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Viewing: Blog Posts Tagged with: book giveaway, Most Recent at Top [Help]
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1. Goddess Girls: Athena the Proud, Book 13 | Book Giveaway

Enter to win an autographed copy of Goddess Girls #13: Athena the Proud, by Joan Holub and Suzanne Williams. Giveaway begins April 24, 2014, at 12:01 A.M. PST and ends May 23, 2014, at 11:59 P.M. PST.

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2. Burn Out, by Kristi Helvig | YA Book Giveaway

Enter to win a copy of Burn Out, by Kristi Helvig. Giveaway begins April 19, 2014, at 12:01 A.M. PST and ends May 18, 2014, at 11:59 P.M. PST.

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3. Mighty Dads, by Joan Holub | Book Giveaway

Enter to win an autographed copy of Mighty Dads, story by award-winning author Joan Holub and illustrations by James Dean, creator of the bestselling "Pete the Cat" books. Giveaway begins April 15, 2014, at 12:01 A.M. PST and ends May 14, 2014, at 11:59 P.M. PST.

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4. Happy Blogi-VERSE-ary!!!!!


Hip (to the 5th power) Hooray!
It’s our Blogiversary!!!!!
Our TeachingAuthors group blog has been teaching authors since April of 2009!

To celebrate the occasion, we’re celebrating you!  Enter our Raffle drawing to win one of FIVE Blogiversary Book Bundles – each bundle a set of five books hand-selected by a TeachingAuthor that includes at least one autographed TeachingAuthor book.  Check the end of this post for details.

But wait!
It’s also our Blogi-VERSE-ary, so smartly re-named by our reader Mary Lee of A Year of Reading, because we six TeachingAuthors chose to celebrate the occasion by reciting our favorite poem in honor of Poetry Month.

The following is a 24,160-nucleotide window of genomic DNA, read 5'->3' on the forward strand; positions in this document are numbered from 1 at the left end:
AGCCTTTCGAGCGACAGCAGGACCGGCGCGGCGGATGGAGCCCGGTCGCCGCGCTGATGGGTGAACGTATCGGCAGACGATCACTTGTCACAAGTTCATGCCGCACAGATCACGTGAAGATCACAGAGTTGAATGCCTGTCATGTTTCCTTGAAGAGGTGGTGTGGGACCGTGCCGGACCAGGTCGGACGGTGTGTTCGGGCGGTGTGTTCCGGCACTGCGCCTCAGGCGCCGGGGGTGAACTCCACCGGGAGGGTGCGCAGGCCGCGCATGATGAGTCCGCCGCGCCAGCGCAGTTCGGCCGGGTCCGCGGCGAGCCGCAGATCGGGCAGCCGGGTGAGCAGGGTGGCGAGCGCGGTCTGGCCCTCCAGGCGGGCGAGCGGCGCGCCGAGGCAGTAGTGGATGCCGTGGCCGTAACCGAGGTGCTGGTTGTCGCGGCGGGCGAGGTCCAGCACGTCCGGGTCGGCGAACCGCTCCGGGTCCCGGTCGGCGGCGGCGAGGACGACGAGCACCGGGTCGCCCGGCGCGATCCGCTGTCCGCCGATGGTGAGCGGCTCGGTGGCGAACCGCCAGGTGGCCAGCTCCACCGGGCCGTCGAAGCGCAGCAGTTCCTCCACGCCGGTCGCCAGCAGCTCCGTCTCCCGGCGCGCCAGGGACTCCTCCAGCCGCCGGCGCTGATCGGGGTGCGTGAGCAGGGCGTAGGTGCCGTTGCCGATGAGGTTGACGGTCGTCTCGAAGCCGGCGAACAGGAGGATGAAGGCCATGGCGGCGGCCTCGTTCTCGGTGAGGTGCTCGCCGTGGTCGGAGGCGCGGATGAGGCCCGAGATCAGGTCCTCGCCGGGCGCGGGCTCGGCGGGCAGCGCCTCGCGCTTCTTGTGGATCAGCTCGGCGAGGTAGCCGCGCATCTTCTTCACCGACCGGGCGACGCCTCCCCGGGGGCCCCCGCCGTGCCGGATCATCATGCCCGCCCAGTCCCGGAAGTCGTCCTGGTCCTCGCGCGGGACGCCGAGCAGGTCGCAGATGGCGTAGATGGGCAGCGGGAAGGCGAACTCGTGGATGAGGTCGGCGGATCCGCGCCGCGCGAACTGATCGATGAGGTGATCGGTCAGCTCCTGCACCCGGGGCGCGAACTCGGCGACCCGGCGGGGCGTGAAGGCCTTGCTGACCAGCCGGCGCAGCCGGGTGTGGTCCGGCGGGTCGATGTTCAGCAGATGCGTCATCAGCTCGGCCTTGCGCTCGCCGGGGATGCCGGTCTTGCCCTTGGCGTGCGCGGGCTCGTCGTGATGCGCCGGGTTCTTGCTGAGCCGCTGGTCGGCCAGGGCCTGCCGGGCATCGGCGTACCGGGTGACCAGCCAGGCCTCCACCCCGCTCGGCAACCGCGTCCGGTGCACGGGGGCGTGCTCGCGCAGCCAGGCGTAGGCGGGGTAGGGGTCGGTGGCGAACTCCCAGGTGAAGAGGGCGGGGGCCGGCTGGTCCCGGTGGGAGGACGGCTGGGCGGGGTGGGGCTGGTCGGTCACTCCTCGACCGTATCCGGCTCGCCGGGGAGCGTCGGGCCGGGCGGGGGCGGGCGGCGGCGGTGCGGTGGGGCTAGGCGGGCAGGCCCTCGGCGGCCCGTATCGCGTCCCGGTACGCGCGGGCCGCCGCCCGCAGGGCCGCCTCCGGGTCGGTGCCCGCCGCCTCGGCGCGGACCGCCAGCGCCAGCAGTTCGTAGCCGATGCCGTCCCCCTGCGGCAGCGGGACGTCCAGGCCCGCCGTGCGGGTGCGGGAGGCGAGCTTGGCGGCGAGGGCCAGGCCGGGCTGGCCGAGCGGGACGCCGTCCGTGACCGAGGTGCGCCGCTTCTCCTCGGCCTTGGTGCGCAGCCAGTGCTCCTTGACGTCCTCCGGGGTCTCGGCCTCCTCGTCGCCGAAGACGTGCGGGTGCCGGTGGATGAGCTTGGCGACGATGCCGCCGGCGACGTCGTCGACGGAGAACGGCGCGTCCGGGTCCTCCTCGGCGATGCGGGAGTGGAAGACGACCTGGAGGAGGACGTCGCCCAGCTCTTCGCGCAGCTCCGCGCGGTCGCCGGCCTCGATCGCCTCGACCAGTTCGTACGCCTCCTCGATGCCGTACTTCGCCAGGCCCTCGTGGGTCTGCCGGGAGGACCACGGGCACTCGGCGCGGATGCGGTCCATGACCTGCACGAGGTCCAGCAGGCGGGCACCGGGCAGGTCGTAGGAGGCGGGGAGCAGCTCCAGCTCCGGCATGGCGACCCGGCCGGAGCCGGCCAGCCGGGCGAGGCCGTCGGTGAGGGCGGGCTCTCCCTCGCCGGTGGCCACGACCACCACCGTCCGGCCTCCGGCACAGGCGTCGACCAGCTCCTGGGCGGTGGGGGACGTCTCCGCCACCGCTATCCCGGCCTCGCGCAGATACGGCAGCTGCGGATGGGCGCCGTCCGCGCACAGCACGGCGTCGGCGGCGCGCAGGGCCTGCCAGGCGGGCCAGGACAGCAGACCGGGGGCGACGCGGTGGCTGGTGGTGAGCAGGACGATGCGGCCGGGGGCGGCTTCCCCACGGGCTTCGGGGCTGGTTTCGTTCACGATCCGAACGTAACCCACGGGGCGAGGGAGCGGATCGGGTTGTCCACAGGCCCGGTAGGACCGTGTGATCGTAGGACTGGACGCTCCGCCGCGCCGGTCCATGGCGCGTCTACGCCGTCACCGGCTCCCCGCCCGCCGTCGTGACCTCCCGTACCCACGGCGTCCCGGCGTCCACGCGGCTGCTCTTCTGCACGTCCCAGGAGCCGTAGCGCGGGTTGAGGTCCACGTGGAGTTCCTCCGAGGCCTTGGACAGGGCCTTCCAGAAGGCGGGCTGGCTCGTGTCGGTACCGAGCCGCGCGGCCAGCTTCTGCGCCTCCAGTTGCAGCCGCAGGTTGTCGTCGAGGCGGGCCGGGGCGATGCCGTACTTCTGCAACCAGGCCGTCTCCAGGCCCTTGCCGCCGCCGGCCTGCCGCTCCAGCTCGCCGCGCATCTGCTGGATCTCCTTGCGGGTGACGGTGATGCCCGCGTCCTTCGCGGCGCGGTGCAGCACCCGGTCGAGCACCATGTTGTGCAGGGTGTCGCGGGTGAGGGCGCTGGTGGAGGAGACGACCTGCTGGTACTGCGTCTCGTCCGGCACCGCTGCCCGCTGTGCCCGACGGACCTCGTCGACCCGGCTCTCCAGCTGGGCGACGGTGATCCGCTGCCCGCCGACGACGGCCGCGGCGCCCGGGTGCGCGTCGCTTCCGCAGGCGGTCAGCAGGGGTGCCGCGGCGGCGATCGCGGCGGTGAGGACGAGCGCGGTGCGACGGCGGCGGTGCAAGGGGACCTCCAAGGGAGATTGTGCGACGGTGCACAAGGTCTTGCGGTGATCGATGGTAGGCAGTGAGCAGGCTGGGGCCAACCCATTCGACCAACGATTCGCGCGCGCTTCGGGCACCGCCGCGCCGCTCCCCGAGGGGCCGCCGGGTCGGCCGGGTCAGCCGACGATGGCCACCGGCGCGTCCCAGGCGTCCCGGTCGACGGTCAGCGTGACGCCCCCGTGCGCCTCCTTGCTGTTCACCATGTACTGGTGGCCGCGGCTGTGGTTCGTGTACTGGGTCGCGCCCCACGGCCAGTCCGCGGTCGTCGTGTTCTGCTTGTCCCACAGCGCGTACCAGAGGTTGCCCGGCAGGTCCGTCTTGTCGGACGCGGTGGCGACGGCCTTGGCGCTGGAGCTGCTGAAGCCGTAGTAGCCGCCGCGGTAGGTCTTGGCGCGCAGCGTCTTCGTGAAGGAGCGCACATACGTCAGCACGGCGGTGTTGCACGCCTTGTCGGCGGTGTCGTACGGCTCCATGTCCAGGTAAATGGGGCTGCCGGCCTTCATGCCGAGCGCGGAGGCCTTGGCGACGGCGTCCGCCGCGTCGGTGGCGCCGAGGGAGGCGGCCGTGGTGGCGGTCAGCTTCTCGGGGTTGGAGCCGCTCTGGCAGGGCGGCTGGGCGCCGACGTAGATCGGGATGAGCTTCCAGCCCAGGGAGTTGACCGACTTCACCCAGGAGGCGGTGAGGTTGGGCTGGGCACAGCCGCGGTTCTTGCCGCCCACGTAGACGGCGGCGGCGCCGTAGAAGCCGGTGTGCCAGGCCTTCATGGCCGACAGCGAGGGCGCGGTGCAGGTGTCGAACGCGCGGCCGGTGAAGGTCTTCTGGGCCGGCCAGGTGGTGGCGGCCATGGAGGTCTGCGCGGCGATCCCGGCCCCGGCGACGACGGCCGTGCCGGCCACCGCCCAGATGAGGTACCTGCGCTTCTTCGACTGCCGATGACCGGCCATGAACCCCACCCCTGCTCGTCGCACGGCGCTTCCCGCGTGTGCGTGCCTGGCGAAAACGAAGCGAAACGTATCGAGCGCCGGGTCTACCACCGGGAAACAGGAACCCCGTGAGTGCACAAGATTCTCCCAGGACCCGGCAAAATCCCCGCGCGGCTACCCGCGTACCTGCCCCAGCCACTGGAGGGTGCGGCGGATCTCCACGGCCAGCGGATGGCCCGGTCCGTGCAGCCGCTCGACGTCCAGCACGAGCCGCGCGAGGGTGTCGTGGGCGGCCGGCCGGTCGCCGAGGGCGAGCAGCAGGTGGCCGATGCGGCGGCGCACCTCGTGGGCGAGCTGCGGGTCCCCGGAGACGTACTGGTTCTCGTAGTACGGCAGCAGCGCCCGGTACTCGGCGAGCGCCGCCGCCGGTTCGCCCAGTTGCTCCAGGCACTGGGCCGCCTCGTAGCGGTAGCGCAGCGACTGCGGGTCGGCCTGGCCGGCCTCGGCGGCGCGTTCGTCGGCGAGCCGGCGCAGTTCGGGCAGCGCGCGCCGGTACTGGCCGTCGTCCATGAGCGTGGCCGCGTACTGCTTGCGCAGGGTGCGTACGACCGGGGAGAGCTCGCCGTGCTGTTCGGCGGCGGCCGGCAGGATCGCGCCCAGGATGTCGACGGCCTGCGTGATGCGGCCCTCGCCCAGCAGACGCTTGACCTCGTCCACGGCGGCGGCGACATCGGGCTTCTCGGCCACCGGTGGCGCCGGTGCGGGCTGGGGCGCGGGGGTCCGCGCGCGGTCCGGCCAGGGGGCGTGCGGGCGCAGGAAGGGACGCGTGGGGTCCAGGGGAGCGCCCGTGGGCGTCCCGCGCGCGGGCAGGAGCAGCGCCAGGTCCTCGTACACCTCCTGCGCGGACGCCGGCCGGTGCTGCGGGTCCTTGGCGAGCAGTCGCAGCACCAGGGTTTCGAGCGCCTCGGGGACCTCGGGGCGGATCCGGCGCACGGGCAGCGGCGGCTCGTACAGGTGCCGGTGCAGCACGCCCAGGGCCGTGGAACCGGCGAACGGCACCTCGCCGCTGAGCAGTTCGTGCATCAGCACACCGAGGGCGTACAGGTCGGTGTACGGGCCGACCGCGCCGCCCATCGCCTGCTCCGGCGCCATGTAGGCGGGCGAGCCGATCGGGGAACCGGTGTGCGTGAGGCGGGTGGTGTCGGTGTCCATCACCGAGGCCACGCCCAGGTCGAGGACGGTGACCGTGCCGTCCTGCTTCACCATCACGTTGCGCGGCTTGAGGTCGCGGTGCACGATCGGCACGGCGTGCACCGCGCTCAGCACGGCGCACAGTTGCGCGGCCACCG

I suggested the idea once I read about the Poetry Foundation’s current Favorite Poem Project: Chicago which grew out of former Poet Laureate Robert Pinsky’s national Favorite Poem Project – Americans Saying Poems They Love which celebrates poetry as a vocal art. 

Poetry Foundation President Robert Polito shared in his project description that “a favorite poem can be a talisman or mantra, a clue, landmark or guiding star and dwells deep down in our psyches.”

Thank you for your interest in the Favorite Poem Project: Chicago. Check this page regularly to view the six videos in the series which will be release twice each week starting on Monday, April 14.Hana Bajramovic
"The Order of Key West" by Wallace Stevens
Naomi Beckwith
"The Children of the Poor" by Gwendolyn Brooks
Mayor Rahm Emanuel
"Chicago" by Carl Sandburg
Thank you for your interest in the Favorite Poem Project: Chicago. Check this page regularly to view the six videos in the series which will be release twice each week starting on Monday, April 14.Hana Bajramovic
"The Order of Key West" by Wallace Stevens
Naomi Beckwith
"The Children of the Poor" by Gwendolyn Brooks
Mayor Rahm Emanuel
"Chicago" by Carl
FYI: the Poetry Foundation, located in beautiful downtown Chicago, is an amazing resource – for writers and readers, for teachers, of course, but really-and-truly, for anyone human.
To plan a (highly-recommended) visit, click here.
To explore the children’s poetry resources, click here. 
Students can find recitation tips and look for poems here.